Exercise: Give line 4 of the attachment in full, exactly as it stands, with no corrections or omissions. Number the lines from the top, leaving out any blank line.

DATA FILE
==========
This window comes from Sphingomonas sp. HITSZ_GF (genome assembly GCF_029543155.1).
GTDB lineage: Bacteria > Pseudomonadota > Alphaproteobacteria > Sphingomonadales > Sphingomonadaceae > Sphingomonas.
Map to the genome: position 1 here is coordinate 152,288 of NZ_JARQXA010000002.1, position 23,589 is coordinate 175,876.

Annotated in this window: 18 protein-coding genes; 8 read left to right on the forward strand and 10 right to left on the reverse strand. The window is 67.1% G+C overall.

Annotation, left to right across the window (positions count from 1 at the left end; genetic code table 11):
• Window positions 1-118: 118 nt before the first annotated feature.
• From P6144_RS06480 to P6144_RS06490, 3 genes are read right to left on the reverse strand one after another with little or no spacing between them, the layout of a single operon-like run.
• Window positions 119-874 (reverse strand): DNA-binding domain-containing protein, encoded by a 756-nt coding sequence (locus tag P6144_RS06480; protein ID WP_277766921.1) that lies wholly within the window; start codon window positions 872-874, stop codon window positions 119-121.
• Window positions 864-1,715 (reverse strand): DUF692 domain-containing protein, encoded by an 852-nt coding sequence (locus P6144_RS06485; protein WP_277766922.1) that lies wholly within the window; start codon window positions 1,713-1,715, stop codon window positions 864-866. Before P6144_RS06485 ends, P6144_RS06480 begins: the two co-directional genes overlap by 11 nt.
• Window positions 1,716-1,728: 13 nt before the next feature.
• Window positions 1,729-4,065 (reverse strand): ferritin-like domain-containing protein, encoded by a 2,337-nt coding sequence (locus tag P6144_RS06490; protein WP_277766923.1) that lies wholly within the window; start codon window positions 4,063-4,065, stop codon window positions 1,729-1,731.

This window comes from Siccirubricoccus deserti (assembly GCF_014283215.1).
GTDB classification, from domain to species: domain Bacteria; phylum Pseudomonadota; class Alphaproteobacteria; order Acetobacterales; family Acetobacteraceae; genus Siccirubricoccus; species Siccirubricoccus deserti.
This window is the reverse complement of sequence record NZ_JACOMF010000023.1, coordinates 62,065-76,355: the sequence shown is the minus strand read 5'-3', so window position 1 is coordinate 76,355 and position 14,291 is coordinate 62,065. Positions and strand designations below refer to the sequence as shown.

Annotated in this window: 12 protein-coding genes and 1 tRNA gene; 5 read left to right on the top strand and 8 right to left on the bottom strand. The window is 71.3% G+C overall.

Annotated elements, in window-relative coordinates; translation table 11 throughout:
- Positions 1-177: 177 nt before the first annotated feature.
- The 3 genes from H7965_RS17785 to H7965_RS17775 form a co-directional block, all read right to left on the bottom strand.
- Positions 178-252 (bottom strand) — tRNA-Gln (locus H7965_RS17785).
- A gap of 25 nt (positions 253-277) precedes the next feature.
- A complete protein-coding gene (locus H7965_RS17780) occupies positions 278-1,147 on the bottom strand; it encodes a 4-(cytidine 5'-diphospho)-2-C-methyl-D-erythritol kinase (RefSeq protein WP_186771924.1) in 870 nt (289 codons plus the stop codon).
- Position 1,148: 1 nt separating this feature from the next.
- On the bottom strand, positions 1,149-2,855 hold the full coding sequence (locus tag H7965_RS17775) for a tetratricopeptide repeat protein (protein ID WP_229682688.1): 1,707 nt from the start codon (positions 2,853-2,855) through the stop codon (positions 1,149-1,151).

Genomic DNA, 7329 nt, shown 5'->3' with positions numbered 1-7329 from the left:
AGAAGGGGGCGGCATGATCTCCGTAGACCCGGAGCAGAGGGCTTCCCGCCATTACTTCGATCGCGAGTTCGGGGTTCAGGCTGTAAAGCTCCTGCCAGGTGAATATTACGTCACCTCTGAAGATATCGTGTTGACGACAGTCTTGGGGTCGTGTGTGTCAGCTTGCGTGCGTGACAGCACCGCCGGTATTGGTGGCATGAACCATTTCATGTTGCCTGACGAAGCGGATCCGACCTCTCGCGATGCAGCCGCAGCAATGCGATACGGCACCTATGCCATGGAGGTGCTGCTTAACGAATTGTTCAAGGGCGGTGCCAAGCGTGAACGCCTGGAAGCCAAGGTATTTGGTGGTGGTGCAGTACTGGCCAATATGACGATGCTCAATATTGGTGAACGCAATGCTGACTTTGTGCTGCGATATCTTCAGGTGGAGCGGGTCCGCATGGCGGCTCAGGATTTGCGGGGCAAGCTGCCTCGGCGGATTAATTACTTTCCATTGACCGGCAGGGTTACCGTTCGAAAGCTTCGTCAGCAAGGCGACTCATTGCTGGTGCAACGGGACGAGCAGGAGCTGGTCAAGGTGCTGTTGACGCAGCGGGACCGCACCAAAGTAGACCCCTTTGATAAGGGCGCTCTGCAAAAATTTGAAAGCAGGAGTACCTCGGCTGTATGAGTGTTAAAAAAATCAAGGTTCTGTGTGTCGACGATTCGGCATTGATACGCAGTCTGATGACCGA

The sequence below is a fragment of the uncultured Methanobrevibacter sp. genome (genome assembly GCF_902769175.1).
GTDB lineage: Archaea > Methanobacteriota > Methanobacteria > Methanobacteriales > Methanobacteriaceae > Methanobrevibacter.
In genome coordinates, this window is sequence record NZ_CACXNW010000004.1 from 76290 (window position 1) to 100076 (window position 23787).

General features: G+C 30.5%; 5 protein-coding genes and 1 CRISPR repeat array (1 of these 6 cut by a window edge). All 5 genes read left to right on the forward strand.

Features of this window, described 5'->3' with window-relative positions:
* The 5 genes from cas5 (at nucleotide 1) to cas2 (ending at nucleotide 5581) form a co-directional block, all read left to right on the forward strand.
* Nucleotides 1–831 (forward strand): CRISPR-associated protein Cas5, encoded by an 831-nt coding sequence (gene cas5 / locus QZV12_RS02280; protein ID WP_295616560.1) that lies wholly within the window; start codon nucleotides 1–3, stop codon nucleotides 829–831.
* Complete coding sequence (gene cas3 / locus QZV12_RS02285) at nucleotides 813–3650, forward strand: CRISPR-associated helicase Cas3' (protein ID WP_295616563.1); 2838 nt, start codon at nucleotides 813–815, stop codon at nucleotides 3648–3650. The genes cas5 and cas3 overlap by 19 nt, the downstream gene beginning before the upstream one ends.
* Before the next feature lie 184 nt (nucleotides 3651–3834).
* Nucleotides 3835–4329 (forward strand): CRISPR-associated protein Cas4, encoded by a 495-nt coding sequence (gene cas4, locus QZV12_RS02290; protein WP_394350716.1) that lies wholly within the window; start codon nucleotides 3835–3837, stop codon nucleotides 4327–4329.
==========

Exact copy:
Annotated in this window: 18 protein-coding genes; 8 read left to right on the forward strand and 10 right to left on the reverse strand. The window is 67.1% G+C overall.